Now we are left only with the compulsion and no-compulsion.

We cannot quarrel over attributes between compulsion and no-compulsion because there are nothing in the middle. We can only dispute attributes within the compulsion or the no-compulsion.

Thus, when we argue on attributes within compulsion or within no-compulsion, we are treading into an area that needs an advance degree of competence or an above average knowledge on the subject matter. This is what Protagoras and the authors of letter from HAKIM’s implied.

Removing the doubt.

It is without doubt, there are caveats in Nurul’s “no compulsion” view. And it is very important to spot these caveats before one launches an argument.

Thus, in this instant to detect these caveats, I will use the Connotation (Logic) expression.

But first, let us get a grasp on the use of Connotation in this issue. Here I will use the term house as an example.

What is a house? What does the term mean? What does it denote?

To a layman, a house can denote a city mansion, a rural lodge, a cottage, a suburban, a villa, a royal palace and it can also mean sheds, sties, caravan, caves, tree house, abandoned car and so on. (6)

But to an architect, he will definitely not agree with the layman and also will not argue with him/her. It will have no end! Thus, the architect will Connote the term house to arrive at the final accurate description.

i) The architect would use the words building or
    structure to exclude caves.

ii) He/she will imply permanency to exclude tents,
    booths and caravans.

iii) And when he/she mentions fitness for human habitation, he/she intends to exclude sheds, abandoned car and sties.

So, in finality, a house is a permanent building fit for human habitation and nothing else. (7)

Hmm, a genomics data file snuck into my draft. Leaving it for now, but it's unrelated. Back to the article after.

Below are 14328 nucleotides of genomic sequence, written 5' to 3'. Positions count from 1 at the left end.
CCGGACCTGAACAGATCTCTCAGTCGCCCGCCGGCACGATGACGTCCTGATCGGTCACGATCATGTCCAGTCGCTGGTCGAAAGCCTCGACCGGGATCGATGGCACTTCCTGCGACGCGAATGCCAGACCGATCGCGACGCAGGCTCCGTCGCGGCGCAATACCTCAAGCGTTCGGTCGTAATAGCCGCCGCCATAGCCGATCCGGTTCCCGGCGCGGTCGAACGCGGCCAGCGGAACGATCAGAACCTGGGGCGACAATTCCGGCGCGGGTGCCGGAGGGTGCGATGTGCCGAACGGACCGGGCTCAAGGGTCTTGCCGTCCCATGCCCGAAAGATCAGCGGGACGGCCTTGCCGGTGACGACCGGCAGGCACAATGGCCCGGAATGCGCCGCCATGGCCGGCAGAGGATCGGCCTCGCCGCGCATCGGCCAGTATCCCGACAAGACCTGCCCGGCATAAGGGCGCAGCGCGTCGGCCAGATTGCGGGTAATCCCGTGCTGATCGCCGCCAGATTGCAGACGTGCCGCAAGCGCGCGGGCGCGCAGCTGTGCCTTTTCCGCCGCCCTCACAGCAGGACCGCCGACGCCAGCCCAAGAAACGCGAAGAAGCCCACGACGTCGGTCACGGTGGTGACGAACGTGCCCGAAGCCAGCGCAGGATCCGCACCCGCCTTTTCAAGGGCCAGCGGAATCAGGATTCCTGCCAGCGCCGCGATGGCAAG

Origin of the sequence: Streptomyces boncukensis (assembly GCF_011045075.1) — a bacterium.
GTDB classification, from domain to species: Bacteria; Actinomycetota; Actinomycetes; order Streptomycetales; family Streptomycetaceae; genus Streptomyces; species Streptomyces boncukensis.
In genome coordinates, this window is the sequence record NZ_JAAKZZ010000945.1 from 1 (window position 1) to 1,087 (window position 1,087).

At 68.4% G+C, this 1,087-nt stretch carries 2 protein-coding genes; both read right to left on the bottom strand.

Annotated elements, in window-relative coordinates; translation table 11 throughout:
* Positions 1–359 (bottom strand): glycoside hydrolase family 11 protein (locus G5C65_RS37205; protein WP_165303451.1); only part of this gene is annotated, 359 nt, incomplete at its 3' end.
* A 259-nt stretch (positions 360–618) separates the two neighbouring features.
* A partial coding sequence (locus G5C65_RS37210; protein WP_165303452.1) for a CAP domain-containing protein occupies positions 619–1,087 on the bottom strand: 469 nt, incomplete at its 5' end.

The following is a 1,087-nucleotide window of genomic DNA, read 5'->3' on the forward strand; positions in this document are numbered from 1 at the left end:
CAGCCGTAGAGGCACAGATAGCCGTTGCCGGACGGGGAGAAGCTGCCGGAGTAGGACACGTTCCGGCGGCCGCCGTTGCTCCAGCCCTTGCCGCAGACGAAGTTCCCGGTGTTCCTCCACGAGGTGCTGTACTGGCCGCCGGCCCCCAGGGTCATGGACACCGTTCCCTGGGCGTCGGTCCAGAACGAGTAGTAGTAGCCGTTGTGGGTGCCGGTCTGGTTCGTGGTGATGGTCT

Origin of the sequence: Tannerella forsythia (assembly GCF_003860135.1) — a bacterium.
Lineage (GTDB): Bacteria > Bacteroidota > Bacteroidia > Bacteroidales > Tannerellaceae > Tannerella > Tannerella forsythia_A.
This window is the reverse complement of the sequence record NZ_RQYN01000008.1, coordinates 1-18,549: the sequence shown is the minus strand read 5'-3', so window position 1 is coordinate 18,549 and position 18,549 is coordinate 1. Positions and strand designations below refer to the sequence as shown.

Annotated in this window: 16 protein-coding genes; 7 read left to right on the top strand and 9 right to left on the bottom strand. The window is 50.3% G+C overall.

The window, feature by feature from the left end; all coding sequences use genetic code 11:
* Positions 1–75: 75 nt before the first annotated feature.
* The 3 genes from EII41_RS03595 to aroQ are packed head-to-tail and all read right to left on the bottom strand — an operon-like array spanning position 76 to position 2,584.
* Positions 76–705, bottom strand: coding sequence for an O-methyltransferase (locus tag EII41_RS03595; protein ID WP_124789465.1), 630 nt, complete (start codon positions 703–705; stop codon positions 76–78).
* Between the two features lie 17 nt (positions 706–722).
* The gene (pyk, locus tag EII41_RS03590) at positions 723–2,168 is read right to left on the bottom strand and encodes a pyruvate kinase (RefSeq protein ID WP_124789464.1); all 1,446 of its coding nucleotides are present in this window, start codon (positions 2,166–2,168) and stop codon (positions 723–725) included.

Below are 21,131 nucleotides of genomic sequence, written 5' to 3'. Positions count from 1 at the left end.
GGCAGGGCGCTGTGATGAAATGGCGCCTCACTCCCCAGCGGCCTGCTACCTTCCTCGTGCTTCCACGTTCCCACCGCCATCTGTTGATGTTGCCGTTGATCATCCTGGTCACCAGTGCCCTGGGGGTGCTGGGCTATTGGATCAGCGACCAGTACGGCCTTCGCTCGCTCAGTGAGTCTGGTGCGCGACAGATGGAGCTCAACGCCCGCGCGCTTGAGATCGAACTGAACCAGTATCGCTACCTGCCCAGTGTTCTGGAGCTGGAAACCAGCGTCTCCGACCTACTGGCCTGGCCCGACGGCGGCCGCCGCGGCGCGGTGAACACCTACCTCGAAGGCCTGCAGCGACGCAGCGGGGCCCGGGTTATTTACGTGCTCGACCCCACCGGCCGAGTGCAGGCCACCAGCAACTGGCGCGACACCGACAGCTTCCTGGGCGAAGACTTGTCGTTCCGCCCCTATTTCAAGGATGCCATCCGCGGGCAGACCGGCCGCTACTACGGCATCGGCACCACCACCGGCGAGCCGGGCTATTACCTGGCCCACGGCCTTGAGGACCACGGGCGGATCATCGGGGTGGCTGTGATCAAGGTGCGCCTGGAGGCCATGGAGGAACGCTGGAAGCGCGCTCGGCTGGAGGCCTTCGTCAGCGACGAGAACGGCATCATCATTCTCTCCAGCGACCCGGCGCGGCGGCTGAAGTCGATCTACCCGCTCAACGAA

Now we come to Nurul’s “no-compulsion” view. What are the caveats that she has used to exclude all her opponents’ insinuations.


The Caveats.

Nurul: “So I am tied, of course, to the prevailing views(8)

Here by saying that she is 'tied' to the 'prevailing view,' and she has put caveats to her 'no compulsion' view.

Q. What are the caveats?

A. They are the “prevailing”’ (predominant).
     and “tied” ( obligated) view.

Q. What is meant by prevailing view?

A. Prevailing view is the view that is held by 
     the Muslim Majority.

Q. Who forms the Muslim Majority?

A. Malay Muslims form the Majority in the Muslim Community. They conform to the official tenets of Islam in Malaysia with Sultans as the head of Islam.

Other Caveats

There are limitations and you know…”

You believe so strongly in your faith, that even me, being schooled in Assunta with a huge cross in the hall and an active singing Catholic society will not deter you”. (9)

The words “limitations,” “believe...strongly,” and “deter” are qualities of strength towards faith and these qualities are synonymous to the “prevailing” view.

Consequently, one would say in finality that the prevailing (predominant) views held by the Malaysian Muslims encompass none of Nurul’s opponents’ insinuations. Thus, this prevailing view has excluded Nurul from the accusations that her opponents had levelled at her.

In sum, when we are dealing with comments or views that are not indicated or said verbally, we should tread very carefully and not to compound the situation.

So, in its absence, we cannot have a runaway perception in its place – it is not fair to put words into somebody’s mouth.

At time like this, it is helpful that we refer back to the ‘Theme’ of the forum.


Comments: 
I welcome intellectual comments only.
If you want to comment please send your comments to singchye@gmail.com  


Reference:

1) “Stemming the incoherence of misguided Muslim pundits,” written by Muhammad Husni Mohd Amin, Wan Mohd Aimran Wan Mohd Kamil, Muhammad Syukri Rosli and Wan Ahmad Fayhsal Wan Ahmad Kamal 

2) “An introduction to Political Philosophy,” A.R.M.
     Murray, Published by Cohen and West 
     Ltd, London, 1953.

3) ibid.

4) “Logic,” A.A.Luce, Published by The English
     Universities Press Ltd (1958)
5) ibid.,
6) ibid.,

7) ibid.

8) Transcript of Nurul Izzah’s Q&A forum: ‘Islamic state: Which version? Whose responsibility?’ (MalaysiaKini)

9) ibid.